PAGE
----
New report outlines buyer sentiment
J.D. Power and Associates’ fourth annual Home Buyer/Seller Study polled home buyers, asking questions regarding overall satisfaction which they determined by examining three factors of the home-buying experience: agent/salesperson; office; and variety of additional services.
Overall satisfaction of home buyers is down in 2010, with the report revealing the largest drop in satisfaction with the agent/salesperson, noting agent interaction as the largest determining factor in a buyer’s overall satisfaction with the real estate brand.
“Although the current real estate market—with the confluence of low home prices and historically low interest rates—creates the perception of a buyers’ market, there are still traditional barriers to purchase in place, which could be negatively affecting buyer satisfaction with their agent,” said Jim Howland, senior director of the real estate and construction practice at J.D. Power and Associates.
“Agents who properly manage client expectations around the home buying process and communicate with clients about potential challenges—such as higher requirements for down payments, tighter loan standards and additional costs on top of the monthly mortgage—may be better able to keep clients satisfied,” Howland added.
RE/MAX ranks highest in overall satisfaction
Despite a slight drop in satisfaction with the industry, it’s not all bad news. In the home-buyer segment, RE/MAX ranks the highest overall for 2011, followed very closely by Better Homes & Gardens. Better Homes & Gardens performed particularly well in the variety of services category and Coldwell Banker performed well with buyer satisfaction with agents.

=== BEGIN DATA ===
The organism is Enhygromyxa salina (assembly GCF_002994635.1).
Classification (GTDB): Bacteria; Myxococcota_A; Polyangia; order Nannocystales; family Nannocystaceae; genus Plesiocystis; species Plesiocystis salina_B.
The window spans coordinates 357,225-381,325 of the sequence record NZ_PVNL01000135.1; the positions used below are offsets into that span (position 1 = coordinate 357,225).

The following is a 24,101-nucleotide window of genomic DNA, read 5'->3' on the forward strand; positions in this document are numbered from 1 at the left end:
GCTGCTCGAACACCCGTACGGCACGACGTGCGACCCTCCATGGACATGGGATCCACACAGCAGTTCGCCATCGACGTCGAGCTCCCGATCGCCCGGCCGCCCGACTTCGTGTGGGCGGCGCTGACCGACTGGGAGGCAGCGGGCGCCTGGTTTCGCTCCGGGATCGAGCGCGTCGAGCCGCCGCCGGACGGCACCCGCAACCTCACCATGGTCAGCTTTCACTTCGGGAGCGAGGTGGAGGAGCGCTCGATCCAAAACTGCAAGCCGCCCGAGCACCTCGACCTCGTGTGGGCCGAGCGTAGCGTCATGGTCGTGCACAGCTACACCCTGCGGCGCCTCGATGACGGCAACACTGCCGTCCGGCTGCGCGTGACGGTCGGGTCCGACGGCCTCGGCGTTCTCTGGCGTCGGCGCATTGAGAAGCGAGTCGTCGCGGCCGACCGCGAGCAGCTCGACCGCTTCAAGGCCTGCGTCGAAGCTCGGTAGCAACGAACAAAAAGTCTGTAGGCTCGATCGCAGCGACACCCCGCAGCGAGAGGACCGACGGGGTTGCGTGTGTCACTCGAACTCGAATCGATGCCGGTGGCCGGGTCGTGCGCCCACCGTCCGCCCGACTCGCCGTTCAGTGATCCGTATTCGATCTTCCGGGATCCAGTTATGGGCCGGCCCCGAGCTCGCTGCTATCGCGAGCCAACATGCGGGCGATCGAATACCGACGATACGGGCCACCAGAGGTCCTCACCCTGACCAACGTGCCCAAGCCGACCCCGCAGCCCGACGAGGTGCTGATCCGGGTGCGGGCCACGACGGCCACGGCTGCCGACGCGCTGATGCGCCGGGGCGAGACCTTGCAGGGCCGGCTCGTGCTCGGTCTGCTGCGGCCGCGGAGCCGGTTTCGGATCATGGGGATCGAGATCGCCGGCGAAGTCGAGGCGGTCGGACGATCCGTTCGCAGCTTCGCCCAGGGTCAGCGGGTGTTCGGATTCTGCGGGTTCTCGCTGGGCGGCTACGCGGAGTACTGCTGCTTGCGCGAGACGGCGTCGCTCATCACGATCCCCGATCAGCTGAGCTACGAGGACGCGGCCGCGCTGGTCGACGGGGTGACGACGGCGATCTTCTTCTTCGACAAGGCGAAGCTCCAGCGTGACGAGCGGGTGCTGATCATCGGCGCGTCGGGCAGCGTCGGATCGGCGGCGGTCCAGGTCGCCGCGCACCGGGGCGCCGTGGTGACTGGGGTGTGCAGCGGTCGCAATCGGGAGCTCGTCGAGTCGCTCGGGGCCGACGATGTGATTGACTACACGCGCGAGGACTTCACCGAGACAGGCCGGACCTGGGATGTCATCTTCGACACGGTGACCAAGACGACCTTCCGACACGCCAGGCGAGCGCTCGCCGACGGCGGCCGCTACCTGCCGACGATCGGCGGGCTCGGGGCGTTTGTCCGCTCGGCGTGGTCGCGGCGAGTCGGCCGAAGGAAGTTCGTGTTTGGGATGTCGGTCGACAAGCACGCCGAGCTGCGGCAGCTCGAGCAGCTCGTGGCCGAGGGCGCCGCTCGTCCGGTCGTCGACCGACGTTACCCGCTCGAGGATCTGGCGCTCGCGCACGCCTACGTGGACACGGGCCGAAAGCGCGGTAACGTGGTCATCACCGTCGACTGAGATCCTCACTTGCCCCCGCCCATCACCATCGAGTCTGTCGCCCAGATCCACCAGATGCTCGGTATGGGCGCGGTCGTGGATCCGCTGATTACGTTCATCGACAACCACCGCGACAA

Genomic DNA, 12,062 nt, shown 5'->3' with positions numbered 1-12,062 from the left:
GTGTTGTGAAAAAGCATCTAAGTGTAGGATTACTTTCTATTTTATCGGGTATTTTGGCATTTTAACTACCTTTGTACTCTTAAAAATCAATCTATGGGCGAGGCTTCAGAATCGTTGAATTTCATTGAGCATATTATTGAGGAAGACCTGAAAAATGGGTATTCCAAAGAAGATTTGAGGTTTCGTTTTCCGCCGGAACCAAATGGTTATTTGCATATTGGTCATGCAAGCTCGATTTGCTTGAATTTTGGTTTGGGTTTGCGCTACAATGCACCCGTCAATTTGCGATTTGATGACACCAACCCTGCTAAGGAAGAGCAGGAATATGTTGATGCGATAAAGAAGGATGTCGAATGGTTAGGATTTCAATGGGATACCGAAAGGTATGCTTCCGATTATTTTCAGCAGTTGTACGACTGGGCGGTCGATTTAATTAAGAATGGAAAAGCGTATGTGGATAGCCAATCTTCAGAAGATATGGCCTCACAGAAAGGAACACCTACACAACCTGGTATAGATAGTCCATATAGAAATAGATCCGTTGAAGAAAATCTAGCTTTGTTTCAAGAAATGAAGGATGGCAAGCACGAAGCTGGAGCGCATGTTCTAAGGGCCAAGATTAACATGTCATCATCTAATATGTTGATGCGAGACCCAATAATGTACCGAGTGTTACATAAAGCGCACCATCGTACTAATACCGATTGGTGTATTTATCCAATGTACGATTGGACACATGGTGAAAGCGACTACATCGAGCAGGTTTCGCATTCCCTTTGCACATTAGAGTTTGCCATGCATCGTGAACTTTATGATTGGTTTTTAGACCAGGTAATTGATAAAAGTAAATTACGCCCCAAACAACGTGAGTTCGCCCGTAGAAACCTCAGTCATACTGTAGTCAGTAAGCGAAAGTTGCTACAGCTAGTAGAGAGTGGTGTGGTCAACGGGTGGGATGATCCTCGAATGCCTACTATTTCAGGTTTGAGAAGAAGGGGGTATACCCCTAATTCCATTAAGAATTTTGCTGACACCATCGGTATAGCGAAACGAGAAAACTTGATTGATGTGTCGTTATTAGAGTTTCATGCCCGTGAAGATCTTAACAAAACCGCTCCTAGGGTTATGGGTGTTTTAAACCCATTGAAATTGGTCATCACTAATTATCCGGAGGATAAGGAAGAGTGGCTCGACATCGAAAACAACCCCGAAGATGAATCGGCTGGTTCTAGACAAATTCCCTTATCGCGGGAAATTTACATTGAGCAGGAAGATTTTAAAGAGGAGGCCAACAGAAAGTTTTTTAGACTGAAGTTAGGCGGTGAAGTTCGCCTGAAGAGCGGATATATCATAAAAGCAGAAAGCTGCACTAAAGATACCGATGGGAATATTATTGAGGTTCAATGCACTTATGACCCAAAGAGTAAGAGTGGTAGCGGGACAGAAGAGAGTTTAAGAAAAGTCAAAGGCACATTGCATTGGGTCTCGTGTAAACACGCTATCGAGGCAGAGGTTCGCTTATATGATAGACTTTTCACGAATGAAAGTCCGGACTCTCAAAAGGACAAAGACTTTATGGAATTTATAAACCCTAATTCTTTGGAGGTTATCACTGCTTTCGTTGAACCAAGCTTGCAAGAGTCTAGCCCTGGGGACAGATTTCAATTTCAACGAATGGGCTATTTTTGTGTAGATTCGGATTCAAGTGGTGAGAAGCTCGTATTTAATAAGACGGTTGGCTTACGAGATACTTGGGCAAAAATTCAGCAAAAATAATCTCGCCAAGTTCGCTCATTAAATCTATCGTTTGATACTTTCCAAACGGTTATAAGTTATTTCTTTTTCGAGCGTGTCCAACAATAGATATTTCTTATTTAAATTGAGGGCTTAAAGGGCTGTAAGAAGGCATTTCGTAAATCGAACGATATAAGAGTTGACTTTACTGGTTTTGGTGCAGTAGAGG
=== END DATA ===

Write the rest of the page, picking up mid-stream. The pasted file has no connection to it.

Sherry Chris, President & CEO of Better Homes and Gardens Real Estate told us, “We are excited and honored to have ranked so high alongside two such established and respected real estate brands. Just this week we are celebrating our 3rd birthday since launch, and this gives us another reason to celebrate!”
Although buyer satisfaction has dropped this year, seller satisfaction has actually risen. It appears that buyers have based their opinion of the industry, brands, and agents on their personal interaction with their Realtor, independent of the economic pressures on housing and the external factors of the crashing economy. Even though buyers are less satisfied in 2011, the margin is relatively flat, meaning that there is not that big of a difference from last year.
The theory that boots on the ground can change buyer sentiment appears to be true, based on J.D. Powers’ study.